The devices that a physiotherapist has available, often have a negative result on my muscles if I overload the muscles.
Performing the movements untaxed is experienced positively.
The spasticity and fatigue that result from stress increase as the effort increases. I lack the coordination to properly carry out the movements on the devices where more than 1 operation must be performed, so that I quickly get tired. Through all that I am tired very quickly. Doing exercises in the water (aqua jogging) looks easy, but when I step out of the warm swimming pool water, my muscles block. There for heat (water) is needed to unblock my muscles. When the stifness rise through the inconvenience of the muscular disease, I can always back to my physiotherapeutic which induce my muscles till a better comfort. Doing exercises in the water (aqua jogging) looks easy, but when I step out of the warm pool water, my muscles stiffen up. Then I need more heat (water) to get the stiffness out of my muscles. I am unable to swim. The signals sent from my brain to make my legs move, are not received properly by the muscles. The stretching exercises and massage losen up the muscles. I have to do the stretching exercises daily and I can do them almost completely on my own. I also have to work out on a hometrainer, twice a day - 10 minutes per session, putting as little strain as possible on my muscles and joints. This is needed to stimulate the bloodcirculation in my legs and preventing fluid getting in my legs. The saddle has to be adjusted at the right position so that I can easily get on the hometrainer without having to lift up my legs too high.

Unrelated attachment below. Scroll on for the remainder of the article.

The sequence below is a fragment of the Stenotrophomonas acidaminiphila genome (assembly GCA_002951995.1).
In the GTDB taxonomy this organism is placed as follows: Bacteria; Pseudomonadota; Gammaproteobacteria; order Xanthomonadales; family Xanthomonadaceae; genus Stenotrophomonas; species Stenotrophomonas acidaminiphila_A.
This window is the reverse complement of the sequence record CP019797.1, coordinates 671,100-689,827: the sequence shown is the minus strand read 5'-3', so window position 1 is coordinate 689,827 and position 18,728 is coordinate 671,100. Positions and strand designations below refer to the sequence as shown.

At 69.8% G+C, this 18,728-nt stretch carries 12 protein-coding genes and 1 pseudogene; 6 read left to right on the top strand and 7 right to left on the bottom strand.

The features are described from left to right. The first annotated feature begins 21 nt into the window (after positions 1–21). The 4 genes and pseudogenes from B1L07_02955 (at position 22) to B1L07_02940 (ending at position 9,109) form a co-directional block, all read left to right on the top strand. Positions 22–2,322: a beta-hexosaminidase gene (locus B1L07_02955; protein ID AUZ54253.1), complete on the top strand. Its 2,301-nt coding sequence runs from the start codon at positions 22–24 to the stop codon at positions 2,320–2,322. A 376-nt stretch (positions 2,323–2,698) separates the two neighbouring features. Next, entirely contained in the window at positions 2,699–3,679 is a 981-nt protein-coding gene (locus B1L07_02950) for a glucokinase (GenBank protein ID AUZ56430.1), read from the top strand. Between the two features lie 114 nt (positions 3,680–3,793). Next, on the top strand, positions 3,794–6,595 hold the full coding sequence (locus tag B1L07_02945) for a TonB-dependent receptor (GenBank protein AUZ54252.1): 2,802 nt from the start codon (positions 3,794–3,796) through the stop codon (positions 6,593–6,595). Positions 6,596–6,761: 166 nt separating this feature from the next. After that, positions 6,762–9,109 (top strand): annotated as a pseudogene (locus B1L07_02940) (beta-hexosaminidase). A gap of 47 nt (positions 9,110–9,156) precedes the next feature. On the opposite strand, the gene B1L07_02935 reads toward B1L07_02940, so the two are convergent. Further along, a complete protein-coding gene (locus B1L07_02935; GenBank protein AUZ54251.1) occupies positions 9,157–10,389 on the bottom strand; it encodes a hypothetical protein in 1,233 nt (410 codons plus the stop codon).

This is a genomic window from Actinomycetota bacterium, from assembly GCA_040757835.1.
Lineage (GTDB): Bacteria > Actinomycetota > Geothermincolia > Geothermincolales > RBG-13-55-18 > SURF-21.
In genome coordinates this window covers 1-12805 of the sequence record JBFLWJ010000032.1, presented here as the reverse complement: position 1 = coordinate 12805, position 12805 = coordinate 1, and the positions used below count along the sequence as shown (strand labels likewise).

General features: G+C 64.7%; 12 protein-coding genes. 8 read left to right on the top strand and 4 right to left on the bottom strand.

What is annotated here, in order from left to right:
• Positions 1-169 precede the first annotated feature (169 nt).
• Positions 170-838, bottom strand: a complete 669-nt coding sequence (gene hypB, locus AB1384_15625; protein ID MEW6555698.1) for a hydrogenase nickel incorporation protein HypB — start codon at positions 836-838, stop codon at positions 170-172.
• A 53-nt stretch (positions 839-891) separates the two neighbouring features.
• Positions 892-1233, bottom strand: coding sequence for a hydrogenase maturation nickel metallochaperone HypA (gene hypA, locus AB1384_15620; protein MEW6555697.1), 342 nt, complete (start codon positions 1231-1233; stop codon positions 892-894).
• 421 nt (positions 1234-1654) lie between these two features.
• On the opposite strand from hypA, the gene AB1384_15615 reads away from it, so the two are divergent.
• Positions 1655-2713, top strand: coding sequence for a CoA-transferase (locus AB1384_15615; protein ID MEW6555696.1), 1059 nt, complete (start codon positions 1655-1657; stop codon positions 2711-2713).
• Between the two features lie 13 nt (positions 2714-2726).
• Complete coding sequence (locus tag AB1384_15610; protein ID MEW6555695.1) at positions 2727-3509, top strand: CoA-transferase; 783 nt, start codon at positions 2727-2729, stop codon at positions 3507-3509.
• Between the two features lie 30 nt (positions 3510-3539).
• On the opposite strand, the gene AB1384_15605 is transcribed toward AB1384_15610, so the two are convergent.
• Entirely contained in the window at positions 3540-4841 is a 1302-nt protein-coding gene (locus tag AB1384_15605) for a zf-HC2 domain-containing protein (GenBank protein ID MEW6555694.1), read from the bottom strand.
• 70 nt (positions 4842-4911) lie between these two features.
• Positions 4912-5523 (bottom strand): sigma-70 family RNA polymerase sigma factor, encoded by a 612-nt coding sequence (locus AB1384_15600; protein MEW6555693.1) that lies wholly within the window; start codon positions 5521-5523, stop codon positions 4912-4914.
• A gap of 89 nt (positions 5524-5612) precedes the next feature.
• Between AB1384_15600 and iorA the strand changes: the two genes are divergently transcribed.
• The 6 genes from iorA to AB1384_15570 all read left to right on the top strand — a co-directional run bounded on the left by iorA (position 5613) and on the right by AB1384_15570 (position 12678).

See the video below of home exercises by PLS patient Jos.
A physiotherapist examines and treats complaints during movement. This mainly concerns complaints and limitations in daily life actions. The physical therapist also monitors lung function and instructs breathing and coughing techniques.
The physiotherapy focuses on movement disorders, such as walking, exercising, lifting, getting up from the floor or out of bed, but also breathing and coughing. In general, the PLS physiotherapist guides patients when problems arise with or while moving in everyday life. This can be different for every PLS patient. It depends on the degree and the location of loss of strength, the type of activities the PLS patient performs and the way someone interacts with his or her complaints. The physiotherapist strives to maintain quality of life. What the treatment looks like exactly, depends on the request for help by the PLS patient.
Information and advice on maintaining physical fitness and strength and preventing too much fatigue.
Examination of pain complaints and physical limitations.
Analysis of the sitting posture and possibly head support in conjunction with occupational therapy.
Information and advice in case of problems with walking, the use of walking aids (such as a walker) and orthoses (such as splint support for a flaccid foot).
Information and advice in case of problems with the transfers (such as getting up and sitting down, getting in and out of bed) and also instructing the caregivers.
Information and instruction of breathing and coughing techniques, sometimes in collaboration with speech therapy.
Information transfer and collaboration with the other primary care providers where the PLS patient is being treated.